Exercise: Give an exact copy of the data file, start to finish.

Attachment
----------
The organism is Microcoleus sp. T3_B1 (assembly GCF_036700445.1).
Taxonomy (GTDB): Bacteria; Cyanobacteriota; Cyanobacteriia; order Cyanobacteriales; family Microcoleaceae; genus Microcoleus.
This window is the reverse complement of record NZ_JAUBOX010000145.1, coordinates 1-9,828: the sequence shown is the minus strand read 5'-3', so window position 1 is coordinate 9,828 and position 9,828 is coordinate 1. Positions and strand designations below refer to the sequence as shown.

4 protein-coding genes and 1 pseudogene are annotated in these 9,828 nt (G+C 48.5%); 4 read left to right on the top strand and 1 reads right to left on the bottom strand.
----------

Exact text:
The organism is Microcoleus sp. T3_B1 (assembly GCF_036700445.1).
Taxonomy (GTDB): Bacteria; Cyanobacteriota; Cyanobacteriia; order Cyanobacteriales; family Microcoleaceae; genus Microcoleus.
This window is the reverse complement of record NZ_JAUBOX010000145.1, coordinates 1-9,828: the sequence shown is the minus strand read 5'-3', so window position 1 is coordinate 9,828 and position 9,828 is coordinate 1. Positions and strand designations below refer to the sequence as shown.

4 protein-coding genes and 1 pseudogene are annotated in these 9,828 nt (G+C 48.5%); 4 read left to right on the top strand and 1 reads right to left on the bottom strand.